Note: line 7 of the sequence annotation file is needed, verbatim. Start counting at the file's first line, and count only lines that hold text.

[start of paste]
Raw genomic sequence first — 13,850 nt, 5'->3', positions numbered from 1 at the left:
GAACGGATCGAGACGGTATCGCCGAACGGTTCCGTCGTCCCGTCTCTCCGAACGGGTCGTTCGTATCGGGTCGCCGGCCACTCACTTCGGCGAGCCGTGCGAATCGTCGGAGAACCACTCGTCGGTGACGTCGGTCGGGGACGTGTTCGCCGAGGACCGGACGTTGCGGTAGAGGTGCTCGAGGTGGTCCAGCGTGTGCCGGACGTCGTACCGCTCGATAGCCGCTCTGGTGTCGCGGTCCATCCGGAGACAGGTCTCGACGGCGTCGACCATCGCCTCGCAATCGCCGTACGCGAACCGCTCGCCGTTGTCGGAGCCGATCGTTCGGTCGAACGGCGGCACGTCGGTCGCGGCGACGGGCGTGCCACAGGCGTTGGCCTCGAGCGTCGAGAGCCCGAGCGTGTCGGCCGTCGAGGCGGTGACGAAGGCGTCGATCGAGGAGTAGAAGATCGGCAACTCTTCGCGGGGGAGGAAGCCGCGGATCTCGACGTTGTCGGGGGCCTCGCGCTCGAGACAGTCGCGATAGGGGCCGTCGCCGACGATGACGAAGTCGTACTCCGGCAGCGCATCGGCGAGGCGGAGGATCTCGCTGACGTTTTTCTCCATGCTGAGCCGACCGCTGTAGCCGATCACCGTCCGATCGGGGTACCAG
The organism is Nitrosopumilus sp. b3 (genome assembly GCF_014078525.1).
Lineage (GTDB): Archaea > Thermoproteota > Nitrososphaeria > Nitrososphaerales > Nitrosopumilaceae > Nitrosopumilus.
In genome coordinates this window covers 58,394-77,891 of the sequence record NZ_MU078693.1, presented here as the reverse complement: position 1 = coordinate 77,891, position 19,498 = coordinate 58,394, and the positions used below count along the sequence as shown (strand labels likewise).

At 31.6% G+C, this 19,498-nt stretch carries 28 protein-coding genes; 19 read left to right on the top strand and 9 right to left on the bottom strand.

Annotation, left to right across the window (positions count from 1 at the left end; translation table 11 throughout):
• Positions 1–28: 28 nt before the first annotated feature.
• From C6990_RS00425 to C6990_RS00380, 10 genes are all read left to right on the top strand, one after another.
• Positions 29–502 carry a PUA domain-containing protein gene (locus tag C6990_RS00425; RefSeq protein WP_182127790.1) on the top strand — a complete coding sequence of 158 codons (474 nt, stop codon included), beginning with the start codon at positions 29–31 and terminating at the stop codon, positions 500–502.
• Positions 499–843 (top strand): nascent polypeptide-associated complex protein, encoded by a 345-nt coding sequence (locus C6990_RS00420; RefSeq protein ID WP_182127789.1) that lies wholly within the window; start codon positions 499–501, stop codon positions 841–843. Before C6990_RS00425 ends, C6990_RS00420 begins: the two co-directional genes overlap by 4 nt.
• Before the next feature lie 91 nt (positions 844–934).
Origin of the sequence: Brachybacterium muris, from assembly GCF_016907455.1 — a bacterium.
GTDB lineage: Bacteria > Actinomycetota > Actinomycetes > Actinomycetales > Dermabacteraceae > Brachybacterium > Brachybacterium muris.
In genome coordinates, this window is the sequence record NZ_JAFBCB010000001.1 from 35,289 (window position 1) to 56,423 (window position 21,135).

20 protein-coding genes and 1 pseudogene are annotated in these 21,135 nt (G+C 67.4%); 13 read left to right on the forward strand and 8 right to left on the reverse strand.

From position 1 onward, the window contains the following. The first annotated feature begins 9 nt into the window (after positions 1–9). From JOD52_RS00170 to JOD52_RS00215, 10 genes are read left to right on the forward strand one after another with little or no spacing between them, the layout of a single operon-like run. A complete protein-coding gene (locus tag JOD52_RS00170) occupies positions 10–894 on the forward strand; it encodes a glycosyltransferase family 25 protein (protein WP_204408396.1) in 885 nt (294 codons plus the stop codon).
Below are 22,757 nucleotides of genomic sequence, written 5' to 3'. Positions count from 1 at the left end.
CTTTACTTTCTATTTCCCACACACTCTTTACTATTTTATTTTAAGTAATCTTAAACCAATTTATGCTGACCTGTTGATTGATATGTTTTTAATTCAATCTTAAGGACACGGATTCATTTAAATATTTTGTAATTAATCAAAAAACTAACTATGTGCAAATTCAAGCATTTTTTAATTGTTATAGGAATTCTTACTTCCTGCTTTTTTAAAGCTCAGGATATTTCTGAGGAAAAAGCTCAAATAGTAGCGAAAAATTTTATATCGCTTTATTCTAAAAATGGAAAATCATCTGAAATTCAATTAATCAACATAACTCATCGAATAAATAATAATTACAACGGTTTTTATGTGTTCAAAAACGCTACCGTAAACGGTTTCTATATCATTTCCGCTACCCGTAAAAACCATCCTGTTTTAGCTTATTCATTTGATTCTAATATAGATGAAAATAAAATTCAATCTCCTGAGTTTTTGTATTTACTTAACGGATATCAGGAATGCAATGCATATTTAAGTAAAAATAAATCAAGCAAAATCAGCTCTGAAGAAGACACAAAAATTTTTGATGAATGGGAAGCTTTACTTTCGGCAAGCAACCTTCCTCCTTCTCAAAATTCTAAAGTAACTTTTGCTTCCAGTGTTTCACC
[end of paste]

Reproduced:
Annotation, left to right across the window (positions count from 1 at the left end; translation table 11 throughout):